5. Travel arrangements for those living outside the Greater Montreal area will be made by the NFB in August. The NFB will pay for the single return trip to Montreal and back, at the best possible rate. A modest stipend will be offered to those from outside the Greater Montreal area to help defray actual costs of local accommodation for the twelve weeks. Participants are responsible for finding their own housing.
6. Participants must be prepared to work with the NFB creative team, which includes Mentoring Director, Producers, Digital Imaging Specialists, Composer, Sound Designer, Editor and the rest of the NFB Animation filmmaking community.
7. Participants must be prepared to engage fully, which includes mandatory work-in-progress reviews and workshops, discussions with producers and creative and technical crew and frequent contribution to the NFB Hothouse 9 blog.
8. Participation with and inclusion in any accompanying Hothouse documentation (ie. making-of) is granted by all Hothouse participants by virtue of accepting the Hothouse offer.
9. Adherence to five locked delivery dates: offer response, story sign-off, picture-edit lock, final mix, video online.
10. All projects belong to the NFB and will be released as is deemed suited to content and format.
Hothouse productions will be full NFB intellectual properties created under the direct supervision of an NFB producer and subject to NFB administration, distribution and creative controls and standards. Full copyright and exclusive distribution remain with the NFB.
Hothouse is an apprenticeship program for emerging Canadian filmmakers. Located in Montreal, Quebec, it was created in 2003 by NFB Animation Studio producer Michael Fukushima and executive producer David Verrall. The aim is to make animation more quickly and more flexibly in celebration of the shortest of short forms while maintaining the hallmarks of NFB animation: creative and technical excellence.
This is not “quick and dirty” but rather “intense and amazing”. Think of horticultural hothouses where gardeners create optimal growing conditions to encourage the flowering of exotic orchids and other blooms in weeks rather than months.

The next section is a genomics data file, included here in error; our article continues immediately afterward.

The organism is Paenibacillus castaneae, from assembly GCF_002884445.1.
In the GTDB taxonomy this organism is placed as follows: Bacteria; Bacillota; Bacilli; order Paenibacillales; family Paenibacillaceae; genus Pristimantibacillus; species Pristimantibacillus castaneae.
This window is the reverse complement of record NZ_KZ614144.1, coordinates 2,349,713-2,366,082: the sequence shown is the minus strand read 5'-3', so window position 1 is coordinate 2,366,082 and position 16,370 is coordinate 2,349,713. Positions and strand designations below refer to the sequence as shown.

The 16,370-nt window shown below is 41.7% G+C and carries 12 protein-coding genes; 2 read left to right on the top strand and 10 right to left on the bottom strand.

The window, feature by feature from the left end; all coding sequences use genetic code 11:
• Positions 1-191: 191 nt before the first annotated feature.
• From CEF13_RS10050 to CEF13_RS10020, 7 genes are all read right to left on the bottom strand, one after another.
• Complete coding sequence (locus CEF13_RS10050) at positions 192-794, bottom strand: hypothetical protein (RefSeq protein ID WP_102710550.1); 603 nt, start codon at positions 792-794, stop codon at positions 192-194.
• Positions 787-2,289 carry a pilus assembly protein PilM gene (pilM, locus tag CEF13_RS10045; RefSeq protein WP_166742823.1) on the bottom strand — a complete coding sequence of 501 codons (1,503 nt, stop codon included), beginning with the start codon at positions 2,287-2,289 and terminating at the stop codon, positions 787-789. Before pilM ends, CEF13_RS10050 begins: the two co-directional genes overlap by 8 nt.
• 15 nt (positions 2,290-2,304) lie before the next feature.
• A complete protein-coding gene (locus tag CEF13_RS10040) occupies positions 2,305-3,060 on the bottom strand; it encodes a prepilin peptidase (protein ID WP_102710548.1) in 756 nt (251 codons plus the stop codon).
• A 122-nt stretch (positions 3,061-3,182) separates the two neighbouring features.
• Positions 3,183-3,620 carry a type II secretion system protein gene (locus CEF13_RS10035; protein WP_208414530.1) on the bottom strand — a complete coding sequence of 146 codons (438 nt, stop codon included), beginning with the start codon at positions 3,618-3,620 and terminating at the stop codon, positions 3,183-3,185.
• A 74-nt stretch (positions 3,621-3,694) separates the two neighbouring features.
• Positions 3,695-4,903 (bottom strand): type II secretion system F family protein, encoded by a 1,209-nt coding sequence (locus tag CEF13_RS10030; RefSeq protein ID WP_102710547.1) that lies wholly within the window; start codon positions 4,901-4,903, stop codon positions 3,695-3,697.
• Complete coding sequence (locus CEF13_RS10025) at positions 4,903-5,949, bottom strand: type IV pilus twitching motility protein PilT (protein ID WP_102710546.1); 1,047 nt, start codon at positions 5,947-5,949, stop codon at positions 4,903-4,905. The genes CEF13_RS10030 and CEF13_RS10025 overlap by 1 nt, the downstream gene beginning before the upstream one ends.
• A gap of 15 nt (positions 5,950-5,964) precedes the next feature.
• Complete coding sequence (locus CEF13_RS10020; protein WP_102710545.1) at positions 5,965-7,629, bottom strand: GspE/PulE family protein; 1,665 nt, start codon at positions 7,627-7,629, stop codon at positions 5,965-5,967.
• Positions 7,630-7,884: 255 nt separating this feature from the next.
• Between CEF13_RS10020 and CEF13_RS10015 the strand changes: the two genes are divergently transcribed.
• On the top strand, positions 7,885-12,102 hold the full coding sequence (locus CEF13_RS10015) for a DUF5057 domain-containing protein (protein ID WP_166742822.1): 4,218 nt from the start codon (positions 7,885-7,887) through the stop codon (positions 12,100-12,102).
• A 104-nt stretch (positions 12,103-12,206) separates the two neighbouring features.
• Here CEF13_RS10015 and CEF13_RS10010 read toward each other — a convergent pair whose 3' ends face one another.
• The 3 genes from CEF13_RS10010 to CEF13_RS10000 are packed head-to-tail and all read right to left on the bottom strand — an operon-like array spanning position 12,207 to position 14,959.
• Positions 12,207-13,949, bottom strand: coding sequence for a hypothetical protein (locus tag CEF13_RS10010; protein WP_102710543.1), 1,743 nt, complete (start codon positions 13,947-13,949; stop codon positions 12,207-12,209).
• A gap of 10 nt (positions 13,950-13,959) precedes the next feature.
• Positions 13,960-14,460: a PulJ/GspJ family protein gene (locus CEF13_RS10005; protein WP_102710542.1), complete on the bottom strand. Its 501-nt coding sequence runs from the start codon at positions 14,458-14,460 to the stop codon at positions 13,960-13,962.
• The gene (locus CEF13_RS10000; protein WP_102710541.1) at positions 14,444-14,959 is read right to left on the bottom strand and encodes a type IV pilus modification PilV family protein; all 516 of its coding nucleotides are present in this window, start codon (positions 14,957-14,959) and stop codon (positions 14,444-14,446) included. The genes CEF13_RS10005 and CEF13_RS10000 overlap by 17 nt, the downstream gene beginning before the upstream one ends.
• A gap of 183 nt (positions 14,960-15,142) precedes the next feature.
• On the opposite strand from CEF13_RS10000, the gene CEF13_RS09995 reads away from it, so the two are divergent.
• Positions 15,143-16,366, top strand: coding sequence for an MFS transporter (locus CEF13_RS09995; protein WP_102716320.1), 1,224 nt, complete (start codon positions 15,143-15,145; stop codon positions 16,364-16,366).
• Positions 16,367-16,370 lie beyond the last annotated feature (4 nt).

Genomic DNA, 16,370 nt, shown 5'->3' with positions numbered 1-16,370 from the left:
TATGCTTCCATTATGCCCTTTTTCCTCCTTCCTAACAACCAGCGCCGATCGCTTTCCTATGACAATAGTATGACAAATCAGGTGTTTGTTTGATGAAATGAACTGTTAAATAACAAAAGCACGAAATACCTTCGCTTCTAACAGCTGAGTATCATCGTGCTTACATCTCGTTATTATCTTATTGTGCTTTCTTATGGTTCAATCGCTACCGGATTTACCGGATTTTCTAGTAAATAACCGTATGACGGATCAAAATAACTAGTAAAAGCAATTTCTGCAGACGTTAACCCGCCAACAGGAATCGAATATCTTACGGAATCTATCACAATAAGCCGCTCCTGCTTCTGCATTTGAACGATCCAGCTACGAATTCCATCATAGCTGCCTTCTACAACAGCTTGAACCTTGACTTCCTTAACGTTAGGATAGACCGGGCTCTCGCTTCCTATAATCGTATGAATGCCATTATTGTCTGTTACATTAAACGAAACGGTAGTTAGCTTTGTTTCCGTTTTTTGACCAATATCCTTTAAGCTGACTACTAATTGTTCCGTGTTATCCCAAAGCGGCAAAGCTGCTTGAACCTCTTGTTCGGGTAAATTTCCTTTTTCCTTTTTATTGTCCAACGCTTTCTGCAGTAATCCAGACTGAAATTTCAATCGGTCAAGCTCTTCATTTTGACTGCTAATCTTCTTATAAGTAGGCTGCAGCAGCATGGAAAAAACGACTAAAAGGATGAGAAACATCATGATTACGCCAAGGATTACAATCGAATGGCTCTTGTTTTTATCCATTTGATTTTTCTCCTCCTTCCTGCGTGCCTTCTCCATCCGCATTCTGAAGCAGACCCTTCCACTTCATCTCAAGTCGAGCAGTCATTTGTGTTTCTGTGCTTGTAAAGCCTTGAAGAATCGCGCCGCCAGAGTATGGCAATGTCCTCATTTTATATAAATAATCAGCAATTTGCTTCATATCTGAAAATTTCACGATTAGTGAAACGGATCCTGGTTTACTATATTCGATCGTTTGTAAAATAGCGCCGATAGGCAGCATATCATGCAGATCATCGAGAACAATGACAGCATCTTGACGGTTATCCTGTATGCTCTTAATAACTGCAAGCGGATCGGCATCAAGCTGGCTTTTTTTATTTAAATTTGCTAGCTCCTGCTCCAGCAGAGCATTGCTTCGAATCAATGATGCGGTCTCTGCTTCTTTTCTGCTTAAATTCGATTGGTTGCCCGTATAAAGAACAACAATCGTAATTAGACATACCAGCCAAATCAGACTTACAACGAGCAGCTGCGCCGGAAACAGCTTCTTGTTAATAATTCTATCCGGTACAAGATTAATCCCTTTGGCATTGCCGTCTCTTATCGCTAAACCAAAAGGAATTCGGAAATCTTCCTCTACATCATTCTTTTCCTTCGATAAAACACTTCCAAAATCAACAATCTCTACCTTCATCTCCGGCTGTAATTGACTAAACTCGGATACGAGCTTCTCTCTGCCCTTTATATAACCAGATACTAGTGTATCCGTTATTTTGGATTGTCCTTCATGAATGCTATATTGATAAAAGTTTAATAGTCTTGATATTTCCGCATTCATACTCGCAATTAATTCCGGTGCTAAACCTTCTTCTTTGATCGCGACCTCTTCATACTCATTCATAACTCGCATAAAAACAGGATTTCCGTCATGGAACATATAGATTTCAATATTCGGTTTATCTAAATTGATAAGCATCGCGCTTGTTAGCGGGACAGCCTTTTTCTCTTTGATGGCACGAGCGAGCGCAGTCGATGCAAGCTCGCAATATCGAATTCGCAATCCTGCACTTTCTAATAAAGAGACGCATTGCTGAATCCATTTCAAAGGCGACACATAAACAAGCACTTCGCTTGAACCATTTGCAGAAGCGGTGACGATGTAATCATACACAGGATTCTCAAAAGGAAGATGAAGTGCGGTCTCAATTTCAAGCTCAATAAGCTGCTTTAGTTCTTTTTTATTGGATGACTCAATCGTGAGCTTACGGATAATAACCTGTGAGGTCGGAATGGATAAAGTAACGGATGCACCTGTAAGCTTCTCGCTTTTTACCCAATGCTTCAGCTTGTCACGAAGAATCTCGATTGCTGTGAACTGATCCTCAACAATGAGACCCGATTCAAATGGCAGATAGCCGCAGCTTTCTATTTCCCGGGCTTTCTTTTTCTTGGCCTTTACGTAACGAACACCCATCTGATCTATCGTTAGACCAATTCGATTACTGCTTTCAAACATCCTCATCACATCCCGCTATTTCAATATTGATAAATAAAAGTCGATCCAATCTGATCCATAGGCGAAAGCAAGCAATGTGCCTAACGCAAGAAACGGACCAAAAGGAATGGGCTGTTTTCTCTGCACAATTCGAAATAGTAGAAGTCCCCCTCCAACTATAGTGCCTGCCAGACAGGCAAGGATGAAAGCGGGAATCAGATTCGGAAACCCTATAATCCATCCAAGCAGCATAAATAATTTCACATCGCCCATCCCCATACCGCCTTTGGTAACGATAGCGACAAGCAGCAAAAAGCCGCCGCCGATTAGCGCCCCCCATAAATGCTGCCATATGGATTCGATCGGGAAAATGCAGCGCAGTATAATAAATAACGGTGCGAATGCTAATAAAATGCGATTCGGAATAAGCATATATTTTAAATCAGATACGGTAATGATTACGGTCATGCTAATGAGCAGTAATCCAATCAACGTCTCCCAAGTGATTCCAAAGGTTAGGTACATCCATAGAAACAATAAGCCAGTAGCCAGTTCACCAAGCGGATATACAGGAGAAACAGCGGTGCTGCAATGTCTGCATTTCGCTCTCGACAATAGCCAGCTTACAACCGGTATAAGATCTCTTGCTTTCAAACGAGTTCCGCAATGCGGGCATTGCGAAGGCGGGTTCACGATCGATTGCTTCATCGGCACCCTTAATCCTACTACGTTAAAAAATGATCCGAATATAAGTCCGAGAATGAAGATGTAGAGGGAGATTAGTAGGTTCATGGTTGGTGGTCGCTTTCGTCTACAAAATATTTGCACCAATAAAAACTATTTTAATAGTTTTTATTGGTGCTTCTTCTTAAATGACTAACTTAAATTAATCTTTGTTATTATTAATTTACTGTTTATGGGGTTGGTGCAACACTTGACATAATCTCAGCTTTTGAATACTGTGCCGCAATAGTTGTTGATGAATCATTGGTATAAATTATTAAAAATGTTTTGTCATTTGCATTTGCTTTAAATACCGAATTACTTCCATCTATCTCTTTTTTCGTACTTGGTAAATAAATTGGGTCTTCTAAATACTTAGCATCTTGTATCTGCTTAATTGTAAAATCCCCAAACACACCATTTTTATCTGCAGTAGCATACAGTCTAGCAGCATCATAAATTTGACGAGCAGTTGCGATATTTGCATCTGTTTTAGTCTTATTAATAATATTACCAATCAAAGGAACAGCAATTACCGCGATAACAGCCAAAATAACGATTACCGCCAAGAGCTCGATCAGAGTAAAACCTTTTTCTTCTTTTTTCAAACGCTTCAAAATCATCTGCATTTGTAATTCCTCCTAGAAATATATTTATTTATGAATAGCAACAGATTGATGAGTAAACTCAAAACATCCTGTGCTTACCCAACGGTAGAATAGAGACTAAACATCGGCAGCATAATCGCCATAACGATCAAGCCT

This program is for Canadian emerging creators from across the country with the imagination, vision, experience and enthusiasm to relish the Hothouse challenge, to flourish in the Hothouse environment and to accomplish the making of a successful project within the program’s parameters.
Key aspects of Hothouse include the active participation of an experienced mentoring director, a team of NFB technical and post-production experts who support the filmmakers, and emphasis on the role of the producers as creative partners, all of which highlight the collaborative process of NFB filmmaking.
Hothouse takes place over 12 consecutive weeks in the NFB’s Montreal Animation Studio. Not merely funding nor school: Hothouse is instead a 3-month apprenticeship in real-world animation filmmaking.
The National Film Board of Canada
Created in 1939, the National Film Board of Canada (NFB) is a public agency that produces and distributes films and other audiovisual works, which reflect Canada to Canadians and the rest of the world. Since its beginnings, the NFB has played a crucial role in Canadian and international filmmaking.
Animation at the NFB
Initiated by Norman McLaren 72 years ago, animation filmmaking at the NFB has been recognized ever since as a cornerstone of NFB activity, garnering many international awards for excellence and innovation. Today’s NFB continues the commitment to a diversity of eclectic and experimental exploration of animation as art. The panoply of artistic visions, driven by the passion and imagination of their creators, reflects novel styles, methods, subjects and cultures and is expressed across the country.